WVU Sports Hall of Fame
Bobby Bowden, who was inducted into the College Football Hall of Fame in 2006, spent 10 seasons (four as offensive coordinator and six as head coach) at West Virginia from 1966-75.
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As head coach at West Virginia, he guided two Peach Bowl clubs in 1972 and 1975, with his 1975 team finishing No. 20 in the nation. Bowden posted a 42-26 record at WVU from 1970-75 and developed three first team All-Americans in Jim Braxton, Dale Farley and Danny Buggs, along with numerous NFL Draft selections.
Bowden was the first coach to lead WVU to multiple bowl games, and his 1972 team ranked fourth in the nation in scoring (36.5) and sixth in passing yards (227.8).
A native of Birmingham, Alabama, Bowden began his head coaching football career in 1956 at South Georgia College, where he posted a 22-11 record in three seasons. He then posted a 31-6 record at Howard College (now Samford University) from 1959-62 before becoming an assistant coach at Florida State from 1963-65 and offensive coordinator at WVU from 1966-69. Bowden left WVU to become the head coach at Florida State, where he compiled a 315-98-4 record from 1976-2009, including national championships in 1993 and 1999. Bowden’s 1993 team defeated Nebraska, 18-16, in the Orange Bowl, and his 1999 team which was ranked No. 1 for the entire season, defeated Virginia Tech in the Sugar Bowl, 46-29, to finish 12-0. He is credited with a 377-129-4 record in 44 years as a Division I head coach.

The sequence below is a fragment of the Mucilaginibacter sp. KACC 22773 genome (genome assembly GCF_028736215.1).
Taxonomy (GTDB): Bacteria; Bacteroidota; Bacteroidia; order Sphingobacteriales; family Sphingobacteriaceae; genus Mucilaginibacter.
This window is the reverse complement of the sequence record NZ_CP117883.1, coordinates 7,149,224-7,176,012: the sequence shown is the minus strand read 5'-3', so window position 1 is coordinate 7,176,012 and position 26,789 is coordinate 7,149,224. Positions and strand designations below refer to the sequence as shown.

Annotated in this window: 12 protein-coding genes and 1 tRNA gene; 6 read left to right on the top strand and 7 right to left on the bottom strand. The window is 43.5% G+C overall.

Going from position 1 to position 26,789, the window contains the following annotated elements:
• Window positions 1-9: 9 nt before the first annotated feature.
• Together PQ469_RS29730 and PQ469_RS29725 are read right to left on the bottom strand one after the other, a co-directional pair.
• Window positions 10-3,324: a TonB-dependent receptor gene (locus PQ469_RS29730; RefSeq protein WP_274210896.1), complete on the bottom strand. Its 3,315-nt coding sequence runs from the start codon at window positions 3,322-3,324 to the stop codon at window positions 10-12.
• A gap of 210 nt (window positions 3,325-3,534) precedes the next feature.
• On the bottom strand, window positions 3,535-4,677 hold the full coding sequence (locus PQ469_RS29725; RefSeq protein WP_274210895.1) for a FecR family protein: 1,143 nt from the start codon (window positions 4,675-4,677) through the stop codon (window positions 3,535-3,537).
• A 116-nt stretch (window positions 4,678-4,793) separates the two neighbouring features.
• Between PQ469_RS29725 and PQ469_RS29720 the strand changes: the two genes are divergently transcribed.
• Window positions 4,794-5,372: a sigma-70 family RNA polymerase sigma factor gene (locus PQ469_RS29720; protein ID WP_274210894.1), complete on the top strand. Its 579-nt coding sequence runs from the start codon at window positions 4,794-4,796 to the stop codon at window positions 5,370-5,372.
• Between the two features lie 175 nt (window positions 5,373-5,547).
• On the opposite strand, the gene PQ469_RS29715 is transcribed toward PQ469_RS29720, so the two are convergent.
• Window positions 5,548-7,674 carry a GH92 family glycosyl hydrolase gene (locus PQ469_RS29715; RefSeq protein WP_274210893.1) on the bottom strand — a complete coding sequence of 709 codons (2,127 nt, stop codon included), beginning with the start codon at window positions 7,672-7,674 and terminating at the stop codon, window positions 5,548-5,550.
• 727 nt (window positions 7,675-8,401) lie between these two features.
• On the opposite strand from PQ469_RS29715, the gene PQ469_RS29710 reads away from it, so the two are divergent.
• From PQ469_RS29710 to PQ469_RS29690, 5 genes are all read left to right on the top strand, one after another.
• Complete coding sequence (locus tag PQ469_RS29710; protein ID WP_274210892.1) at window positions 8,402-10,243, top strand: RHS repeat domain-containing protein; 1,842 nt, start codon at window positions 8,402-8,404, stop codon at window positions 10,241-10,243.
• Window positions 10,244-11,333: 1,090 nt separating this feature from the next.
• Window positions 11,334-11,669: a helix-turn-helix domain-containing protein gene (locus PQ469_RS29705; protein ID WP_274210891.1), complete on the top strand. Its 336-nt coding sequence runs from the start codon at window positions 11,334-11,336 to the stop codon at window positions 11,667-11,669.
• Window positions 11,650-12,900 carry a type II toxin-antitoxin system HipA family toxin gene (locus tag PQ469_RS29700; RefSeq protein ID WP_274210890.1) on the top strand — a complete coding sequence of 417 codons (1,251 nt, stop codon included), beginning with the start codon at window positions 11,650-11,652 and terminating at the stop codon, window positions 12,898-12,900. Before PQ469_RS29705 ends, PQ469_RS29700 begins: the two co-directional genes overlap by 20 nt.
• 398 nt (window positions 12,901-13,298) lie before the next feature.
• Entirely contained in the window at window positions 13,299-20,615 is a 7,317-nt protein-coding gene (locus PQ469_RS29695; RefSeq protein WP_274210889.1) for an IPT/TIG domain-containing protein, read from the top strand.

In those 44 seasons as a Division I head coach, Bowden had 40 winning seasons (including 33 consecutive at Florida State), and 36 Division I-A winning seasons. From 1987-2000, Bowden coached Florida State to 14 straight seasons with 10 or more victories, and his team had a final ranking of fourth or better in both of the major polls.
Bowden is the only coach in NCAA Division I to lead his team to 15 consecutive New Year’s Day bowl games (1991-2005), the only Division I coach to win 11 consecutive bowl games (1985-95), the only Division I coach with 14 straight bowl trips without a loss (1982-95), the only coach in Division I to compile 14 straight 10-wins season (1987-2000), the only coach to take his team to 28 consecutive bowl games and the only coach in Division I history to compile 14 straight top-five finishes in the AP poll from 1987-2000.
During his career, he produced two Heisman Trophy winners, 24 consensus All-Americans, three Johnny United Award winnings and two winners each of the Thorpe Award, Butkus Award, Davey O’Brien Award and Vince Lombardi Award.
Bowden received the National Football Foundation’s highest award – the Gold Medal – in 2006. He was the Bobby Dodd Coach of the Year in 1980, the Walter Camp Coach of the Year in 1991 and won the Amos Alonzo Stagg Award in 2011. In addition to the two national championships, Bowden led Florida State to 12 Atlantic Coast Conference titles.
In 2004, Doak Campbell Stadium at Florida State was named Bobby Bowden Field. Among the awards named in honor of Bobby Bowden are the Bobby Bowden National Coach of the Year Award, presented by The Mountain Touchdown Club of Birmingham and the Bobby Bowden Athlete of the Year Award, presented by the Fellowship of Christian Athletes.
Bowden, a 1953 graduate of Howard (Samford), and his wife, Ann, have six children (Terry, Tommy, Jeff, Robyn Hines, Steve and Ginger Madden) and 21 grandchildren.